- created a small boot script that was purging and reverting from backup copy of /home/student
          Additionally I had a remote users database and home directories via NIS and NFS.

          So, my advice is: k
    • by lpangelrob2 (721920) on Monday June 07, 2004 @01:56PM (#9358058) Journal
      Interestingly enough, I just dumped my old PIII Dell on my church's doorstep too. Do I get any points for that? :-)

      As for the Mac... maybe you can set up a portal for your group. Either have it locally hosted on the Apache server on the Mac, or on the web. Safari can go to that page on startup. I don't know what you might want on it, but it's an option. Mine's [fycfreefall.org] pointing to a forum where people can leave messages right now... soon it'll have a link to pictures of the group.

    • by violajack (749427) on Monday June 07, 2004 @02:10PM (#9358193)
      Multiple accounts is definintely an easy way to go. You only need one "admin" account with the ability to install stuff. Give that password only to the person in charge of the machine.

      In the Users pane of System Prefs you can create a student account and then click on capabilities and pretty much block them out of everything.

      In our OSX lab, we don't let them burn cds or open most of the utilites (including system prefs). They can't run most of the programs that came with OSX, like iMovie or the Address book. We just set up a new cafe image with only a browser and the most popular chat clients in the dock, and then turned off that user's ability to change the dock. The "Cafe" user only has the capability to run those programs. Simple Finder is also a good idea.

      Once, we accidentally left some of the system prefs access on and the machine had a new desktop background within hours. People, especially teenagers will want to push the rules just as far as they can, you have to lock them out of as much as possible.
      • Aye, it seems that severely limiting their abilities within the system is the best way to go.

        When I was in high school, it was pretty common for people to type obscenities into the scrolling marquee screensaver. We eventually got blocked out of changing screensavers, and then desktops/resolution size, and then IE's homepage, etc.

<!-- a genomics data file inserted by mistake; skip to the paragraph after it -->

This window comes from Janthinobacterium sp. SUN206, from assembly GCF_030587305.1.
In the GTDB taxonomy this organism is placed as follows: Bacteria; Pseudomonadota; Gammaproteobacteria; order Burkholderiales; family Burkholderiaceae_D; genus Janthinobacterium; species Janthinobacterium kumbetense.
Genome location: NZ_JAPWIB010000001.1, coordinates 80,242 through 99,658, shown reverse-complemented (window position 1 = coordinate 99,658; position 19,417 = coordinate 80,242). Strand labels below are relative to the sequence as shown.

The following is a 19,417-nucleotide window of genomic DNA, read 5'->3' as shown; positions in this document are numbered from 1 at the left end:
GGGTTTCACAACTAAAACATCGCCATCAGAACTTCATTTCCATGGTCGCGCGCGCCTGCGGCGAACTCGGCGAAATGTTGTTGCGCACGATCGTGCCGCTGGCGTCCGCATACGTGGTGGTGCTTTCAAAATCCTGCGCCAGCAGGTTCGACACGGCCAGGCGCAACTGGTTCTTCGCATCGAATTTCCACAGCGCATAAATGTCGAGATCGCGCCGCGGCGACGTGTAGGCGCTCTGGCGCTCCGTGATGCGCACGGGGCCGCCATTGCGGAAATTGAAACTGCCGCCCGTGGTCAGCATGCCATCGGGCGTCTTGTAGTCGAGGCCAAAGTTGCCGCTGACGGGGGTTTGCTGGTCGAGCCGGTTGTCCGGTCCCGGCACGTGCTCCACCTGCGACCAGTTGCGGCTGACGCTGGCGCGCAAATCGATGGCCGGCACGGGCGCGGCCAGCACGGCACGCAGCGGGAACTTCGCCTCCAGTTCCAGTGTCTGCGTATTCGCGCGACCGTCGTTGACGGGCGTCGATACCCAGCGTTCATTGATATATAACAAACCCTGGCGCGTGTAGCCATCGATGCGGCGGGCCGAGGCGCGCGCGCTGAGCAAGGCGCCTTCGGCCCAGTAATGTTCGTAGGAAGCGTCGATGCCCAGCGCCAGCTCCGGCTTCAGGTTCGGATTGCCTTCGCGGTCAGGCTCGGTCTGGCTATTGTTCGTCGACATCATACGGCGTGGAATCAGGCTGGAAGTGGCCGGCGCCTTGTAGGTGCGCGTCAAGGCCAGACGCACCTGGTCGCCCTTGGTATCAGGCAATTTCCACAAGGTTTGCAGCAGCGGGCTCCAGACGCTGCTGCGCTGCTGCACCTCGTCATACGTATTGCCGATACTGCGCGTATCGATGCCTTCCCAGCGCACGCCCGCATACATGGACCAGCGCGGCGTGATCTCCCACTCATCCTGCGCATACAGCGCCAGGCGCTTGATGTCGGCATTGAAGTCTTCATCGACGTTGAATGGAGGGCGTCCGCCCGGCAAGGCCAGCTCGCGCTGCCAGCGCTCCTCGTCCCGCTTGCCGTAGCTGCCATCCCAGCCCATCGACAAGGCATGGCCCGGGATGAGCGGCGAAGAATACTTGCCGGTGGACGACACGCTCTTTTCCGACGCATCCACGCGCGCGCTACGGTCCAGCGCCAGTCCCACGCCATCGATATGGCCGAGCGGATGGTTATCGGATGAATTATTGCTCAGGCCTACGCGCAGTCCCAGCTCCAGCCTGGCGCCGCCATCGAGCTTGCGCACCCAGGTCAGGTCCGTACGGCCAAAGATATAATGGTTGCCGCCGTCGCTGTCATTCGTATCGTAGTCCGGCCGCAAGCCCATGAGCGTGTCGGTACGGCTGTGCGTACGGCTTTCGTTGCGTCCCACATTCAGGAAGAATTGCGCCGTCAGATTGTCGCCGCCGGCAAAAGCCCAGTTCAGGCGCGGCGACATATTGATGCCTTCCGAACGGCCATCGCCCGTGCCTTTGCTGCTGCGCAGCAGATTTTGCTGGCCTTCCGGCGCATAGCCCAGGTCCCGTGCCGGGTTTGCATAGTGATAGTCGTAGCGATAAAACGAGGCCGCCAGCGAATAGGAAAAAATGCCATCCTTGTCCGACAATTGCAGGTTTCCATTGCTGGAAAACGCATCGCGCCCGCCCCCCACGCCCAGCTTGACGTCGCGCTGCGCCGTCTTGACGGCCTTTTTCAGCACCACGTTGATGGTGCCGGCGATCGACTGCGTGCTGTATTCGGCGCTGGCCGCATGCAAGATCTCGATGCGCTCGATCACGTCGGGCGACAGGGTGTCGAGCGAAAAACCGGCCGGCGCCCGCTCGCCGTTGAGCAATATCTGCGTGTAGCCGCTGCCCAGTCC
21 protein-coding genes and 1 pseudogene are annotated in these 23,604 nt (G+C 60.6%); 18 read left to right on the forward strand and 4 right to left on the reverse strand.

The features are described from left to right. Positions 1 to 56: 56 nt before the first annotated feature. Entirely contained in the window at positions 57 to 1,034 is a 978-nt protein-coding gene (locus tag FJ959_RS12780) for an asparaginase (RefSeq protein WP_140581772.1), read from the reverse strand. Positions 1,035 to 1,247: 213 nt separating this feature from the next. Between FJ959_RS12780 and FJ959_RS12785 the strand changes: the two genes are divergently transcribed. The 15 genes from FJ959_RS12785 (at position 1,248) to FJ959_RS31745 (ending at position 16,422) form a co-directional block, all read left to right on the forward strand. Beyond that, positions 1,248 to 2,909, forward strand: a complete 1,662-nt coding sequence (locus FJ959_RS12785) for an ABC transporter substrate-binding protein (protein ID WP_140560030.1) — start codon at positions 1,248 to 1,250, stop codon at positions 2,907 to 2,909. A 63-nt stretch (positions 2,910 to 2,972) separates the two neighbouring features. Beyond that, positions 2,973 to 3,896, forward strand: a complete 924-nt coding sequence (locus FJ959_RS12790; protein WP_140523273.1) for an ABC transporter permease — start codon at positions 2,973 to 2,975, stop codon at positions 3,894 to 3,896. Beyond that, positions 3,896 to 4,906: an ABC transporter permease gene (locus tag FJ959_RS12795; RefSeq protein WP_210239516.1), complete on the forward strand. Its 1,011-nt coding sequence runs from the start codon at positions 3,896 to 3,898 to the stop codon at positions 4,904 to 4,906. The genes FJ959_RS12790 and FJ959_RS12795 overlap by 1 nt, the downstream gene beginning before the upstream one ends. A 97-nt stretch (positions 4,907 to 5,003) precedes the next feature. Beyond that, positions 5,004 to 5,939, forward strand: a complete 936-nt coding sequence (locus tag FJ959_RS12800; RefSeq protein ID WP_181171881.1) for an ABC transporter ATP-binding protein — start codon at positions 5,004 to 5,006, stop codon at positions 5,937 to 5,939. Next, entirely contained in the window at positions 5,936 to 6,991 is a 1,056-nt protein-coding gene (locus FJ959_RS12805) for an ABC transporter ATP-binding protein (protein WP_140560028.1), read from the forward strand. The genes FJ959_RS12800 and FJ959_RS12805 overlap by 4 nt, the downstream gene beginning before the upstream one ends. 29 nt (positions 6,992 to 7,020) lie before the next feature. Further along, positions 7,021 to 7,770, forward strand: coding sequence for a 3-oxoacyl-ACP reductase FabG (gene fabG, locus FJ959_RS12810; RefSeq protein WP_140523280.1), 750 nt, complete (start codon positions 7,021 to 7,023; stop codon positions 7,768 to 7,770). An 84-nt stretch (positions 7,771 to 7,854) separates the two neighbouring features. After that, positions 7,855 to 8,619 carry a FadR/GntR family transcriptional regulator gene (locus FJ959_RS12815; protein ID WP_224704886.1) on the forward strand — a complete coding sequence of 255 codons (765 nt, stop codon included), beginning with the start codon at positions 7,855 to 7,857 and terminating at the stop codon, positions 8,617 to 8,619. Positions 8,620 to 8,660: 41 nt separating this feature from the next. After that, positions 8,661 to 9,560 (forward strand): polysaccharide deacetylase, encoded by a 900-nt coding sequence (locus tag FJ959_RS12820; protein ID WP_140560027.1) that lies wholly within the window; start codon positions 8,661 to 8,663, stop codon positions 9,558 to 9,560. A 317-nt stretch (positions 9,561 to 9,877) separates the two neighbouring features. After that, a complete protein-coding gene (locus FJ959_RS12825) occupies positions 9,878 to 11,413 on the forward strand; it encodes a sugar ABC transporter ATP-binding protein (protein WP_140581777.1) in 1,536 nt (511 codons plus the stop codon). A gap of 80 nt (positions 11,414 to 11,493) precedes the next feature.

You do, however, have to be willing to take suggestions from the kids that will be using it. If they're locked out of a certain utility that they need/want to use, you should be
      • by Anonymous Coward
        In our OSX lab, we don't let them burn cds ... They can't run most of the programs that came with OSX, like iMovie or the Address book....People, especially teenagers will want to push the rules just as far as they can, you have to lock them out of as much as possible.

        That's why I hated school.

        (Score:5, Informative)

        That's why I view Slashdot as little more than entertainment.
    • by hoist2k (601872) on Monday June 07, 2004 @02:21PM (#9358300) Homepage
      I set up a similar lab about 6 months ago. Went with eMacs, which have been stellar - almost zero problems. I was amazed at how well they stand up to abuse from kids, who can manage to obliterate a wintel box in a matter of minutes. I set up 2 accounts - an admin and a regular user. I actually had 4 machines networked together with the same accounts on all of them. The user accounts were somewhat restricted, just using the built-in user settings. As for shared disk space, the kids can save in their home directory if they want, but learn very quickly that it's not a good idea. Teach them how to use online storage (yahoo briefcase, xdrive, whatever) and burn CDs and they'll never go back to using the hard-drive again. It's not much different than college computer labs - sure you can save stuff on the drives, but the chances of it being there when you get back are quite slim. Also, encourage them to bring in their CDs and rip them to the harddrive - it's fun to see HUGE iTunes libraries (although it makes you feel really old). It also gets kids excited about "doing" things other than playing games & chatting.